This is the second part of a two-part Hacking Film series about how, here in 2018, filmmakers can avail themselves of free and cheap editing software from companies that used to charge a hundred thousand dollars for their products. Part One here.
At the Sundance Film Festival in 2004, Apple had a booth set up in the event’s digital media center. The reps in there had a white board, and would ask filmmakers for the name of their movie and if they had edited in Final Cut Pro.
It was sort of like a badge of honor—your film (which was now playing at Sundance) had been cut on a G4 tower in your apartment, using this awesome new tool from Apple. Somehow, cutting on a piece of software you bought from Newegg was a stand against the entrenched big-iron post industry.
Then something truly poetic happened: that year, Tarnation—a feature-length documentary cut entirely on the lowly iMovie app—screened in the Frontier section to universal acclaim. The film, directed by Jonathan Caouette, went on to screen at Cannes. Apple “amateur” had outflanked Apple “professional.” And it was a signal of where things were heading.
In 2007, Apple made the decision to end what at the time was the #1 NLE (non-linear editing) platform in the world: Final Cut Pro Studio 7, a platform that had millions of active users. It was the workhorse for tens of thousands of small and large post-production facilities worldwide.
Rather than continuing to develop the application as a product for post-production pros, Apple released an entirely new editing platform called Final Cut Pro X. This was not an update to the existing software product, but a brand new application with a new code base—a code base it shared with the free, bundled app iMovie, the much maligned editorial step sibling of FCP.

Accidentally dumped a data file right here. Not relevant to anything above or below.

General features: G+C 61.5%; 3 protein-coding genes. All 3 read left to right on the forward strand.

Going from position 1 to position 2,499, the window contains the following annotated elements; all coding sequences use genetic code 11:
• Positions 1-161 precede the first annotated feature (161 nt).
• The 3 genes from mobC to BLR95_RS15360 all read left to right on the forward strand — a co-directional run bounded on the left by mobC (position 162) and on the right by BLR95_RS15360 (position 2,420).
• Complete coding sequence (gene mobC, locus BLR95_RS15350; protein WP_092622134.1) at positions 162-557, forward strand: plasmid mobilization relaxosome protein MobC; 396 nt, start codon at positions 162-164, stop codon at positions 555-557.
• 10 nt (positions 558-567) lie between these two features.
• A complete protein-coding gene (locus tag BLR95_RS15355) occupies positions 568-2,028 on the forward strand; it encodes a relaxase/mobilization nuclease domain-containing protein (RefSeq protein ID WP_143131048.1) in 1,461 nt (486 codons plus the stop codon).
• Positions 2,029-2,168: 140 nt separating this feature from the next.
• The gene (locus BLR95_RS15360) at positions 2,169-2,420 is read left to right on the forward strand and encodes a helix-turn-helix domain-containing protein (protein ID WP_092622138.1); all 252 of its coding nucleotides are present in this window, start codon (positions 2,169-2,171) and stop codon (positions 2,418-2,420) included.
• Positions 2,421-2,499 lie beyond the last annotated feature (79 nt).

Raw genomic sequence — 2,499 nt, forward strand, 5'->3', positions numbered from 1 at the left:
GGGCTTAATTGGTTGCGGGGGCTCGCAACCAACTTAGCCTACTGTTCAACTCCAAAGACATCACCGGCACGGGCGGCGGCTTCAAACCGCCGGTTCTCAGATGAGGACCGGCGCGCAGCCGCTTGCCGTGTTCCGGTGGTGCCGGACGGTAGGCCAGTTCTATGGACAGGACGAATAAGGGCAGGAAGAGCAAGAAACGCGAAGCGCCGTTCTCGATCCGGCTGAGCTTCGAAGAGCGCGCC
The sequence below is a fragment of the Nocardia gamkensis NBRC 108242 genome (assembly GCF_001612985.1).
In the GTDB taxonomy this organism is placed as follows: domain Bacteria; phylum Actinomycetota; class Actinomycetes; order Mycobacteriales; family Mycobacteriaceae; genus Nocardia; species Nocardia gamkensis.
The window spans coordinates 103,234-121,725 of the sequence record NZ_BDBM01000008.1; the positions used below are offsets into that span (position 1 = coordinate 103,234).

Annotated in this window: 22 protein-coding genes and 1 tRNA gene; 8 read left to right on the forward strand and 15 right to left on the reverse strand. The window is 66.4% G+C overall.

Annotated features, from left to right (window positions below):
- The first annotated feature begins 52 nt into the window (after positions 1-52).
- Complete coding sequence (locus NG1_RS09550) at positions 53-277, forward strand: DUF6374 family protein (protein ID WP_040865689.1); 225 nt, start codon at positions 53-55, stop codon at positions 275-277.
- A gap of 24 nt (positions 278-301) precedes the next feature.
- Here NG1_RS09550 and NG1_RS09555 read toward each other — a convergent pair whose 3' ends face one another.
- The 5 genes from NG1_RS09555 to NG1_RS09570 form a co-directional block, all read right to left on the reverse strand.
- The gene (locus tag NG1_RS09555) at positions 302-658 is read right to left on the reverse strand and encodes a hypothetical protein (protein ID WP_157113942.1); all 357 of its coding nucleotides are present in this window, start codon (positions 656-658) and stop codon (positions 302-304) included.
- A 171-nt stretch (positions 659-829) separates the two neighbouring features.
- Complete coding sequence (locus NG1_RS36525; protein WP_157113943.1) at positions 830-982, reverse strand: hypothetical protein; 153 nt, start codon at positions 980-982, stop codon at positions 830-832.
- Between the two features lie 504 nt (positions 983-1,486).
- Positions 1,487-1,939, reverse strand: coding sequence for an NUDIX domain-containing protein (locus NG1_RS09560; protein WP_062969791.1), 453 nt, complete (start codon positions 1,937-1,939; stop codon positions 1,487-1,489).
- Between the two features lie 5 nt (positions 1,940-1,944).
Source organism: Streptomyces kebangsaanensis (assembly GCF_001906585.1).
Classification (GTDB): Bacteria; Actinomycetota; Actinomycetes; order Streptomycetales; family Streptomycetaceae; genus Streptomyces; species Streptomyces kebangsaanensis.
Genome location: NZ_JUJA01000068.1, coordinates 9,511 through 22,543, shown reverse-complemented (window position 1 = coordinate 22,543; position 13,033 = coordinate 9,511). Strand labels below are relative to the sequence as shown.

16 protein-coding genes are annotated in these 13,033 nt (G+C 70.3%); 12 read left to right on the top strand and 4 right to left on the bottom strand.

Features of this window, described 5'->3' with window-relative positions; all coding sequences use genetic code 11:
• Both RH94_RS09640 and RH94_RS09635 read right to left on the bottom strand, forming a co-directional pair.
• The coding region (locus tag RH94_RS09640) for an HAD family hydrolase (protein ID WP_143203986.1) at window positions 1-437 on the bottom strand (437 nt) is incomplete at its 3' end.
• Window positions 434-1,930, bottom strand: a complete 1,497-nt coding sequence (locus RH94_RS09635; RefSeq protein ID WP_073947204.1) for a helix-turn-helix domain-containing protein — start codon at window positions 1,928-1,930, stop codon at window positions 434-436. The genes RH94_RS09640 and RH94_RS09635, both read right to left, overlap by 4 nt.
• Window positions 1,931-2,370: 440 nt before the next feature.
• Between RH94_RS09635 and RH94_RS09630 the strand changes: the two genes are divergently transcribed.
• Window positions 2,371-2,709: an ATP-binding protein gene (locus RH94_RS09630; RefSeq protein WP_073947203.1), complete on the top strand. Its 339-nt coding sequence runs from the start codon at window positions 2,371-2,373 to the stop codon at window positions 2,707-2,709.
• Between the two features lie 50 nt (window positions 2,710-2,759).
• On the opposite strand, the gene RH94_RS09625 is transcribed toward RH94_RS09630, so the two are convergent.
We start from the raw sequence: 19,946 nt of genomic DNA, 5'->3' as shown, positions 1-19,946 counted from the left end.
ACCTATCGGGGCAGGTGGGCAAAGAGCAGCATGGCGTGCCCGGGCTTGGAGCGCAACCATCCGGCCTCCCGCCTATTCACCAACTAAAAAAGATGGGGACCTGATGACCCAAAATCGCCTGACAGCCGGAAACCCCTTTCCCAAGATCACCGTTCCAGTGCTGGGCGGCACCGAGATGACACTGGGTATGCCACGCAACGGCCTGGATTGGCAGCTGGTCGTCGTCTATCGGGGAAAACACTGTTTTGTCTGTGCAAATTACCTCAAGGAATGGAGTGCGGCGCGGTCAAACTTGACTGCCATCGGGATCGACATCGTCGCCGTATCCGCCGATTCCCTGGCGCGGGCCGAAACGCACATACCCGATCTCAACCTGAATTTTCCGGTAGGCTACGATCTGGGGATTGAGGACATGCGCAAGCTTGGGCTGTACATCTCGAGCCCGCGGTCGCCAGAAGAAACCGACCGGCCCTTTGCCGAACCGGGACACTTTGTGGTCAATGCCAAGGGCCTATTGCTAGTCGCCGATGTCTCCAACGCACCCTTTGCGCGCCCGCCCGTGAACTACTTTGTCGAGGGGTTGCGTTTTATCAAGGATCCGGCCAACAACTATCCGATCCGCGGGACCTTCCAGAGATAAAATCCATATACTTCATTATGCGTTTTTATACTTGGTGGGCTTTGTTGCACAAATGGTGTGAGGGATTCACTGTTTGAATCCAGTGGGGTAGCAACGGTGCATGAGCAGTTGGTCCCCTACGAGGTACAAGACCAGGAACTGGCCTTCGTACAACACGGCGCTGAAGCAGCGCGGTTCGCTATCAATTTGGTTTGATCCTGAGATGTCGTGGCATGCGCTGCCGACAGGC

When FCPX shipped, it lacked support for machine control. So there was no way to work with videotape decks (still in use in 2007), along with dozens of other run-of-the-mill features FCS7 included. Further, the ecosystem of third-party plug-ins that worked just fine in FCS7 just didn’t work in FCPX.
And it cost 300 dollars.
Reactions were negative, angry and often hostile. Professionals jumped shipped and went back to Avid. Others jumped into the Adobe CC ecosystem, working to make Premiere operate like FCS7. Others patched existing systems together, steadfastly continuing to make FCS7 work as the world changed around it, even after Apple had abandoned it altogether.
It wasn’t that Apple had abandoned video editing. It had instead discovered this: that most people editing videos weren’t—and would never be—professional video editors. And while the user base of Final Cut Pro may have numbered in the millions, iMovie was installed on every Mac in the world.
YOUTUBE AND “USER GENERATED” CONTENT
In 2005 the website YouTube went live, allowing anyone, anywhere to post a video. This was not the first website to allow users to show or upload videos. Since the late ‘90s, there had been a bunch of different methods for getting video online, but the bandwidth necessary for watching streaming video wasn’t there yet. YouTube started up right around the same time as broadband video connections (mostly DSL) had reached enough homes for uploading and streaming video to take hold.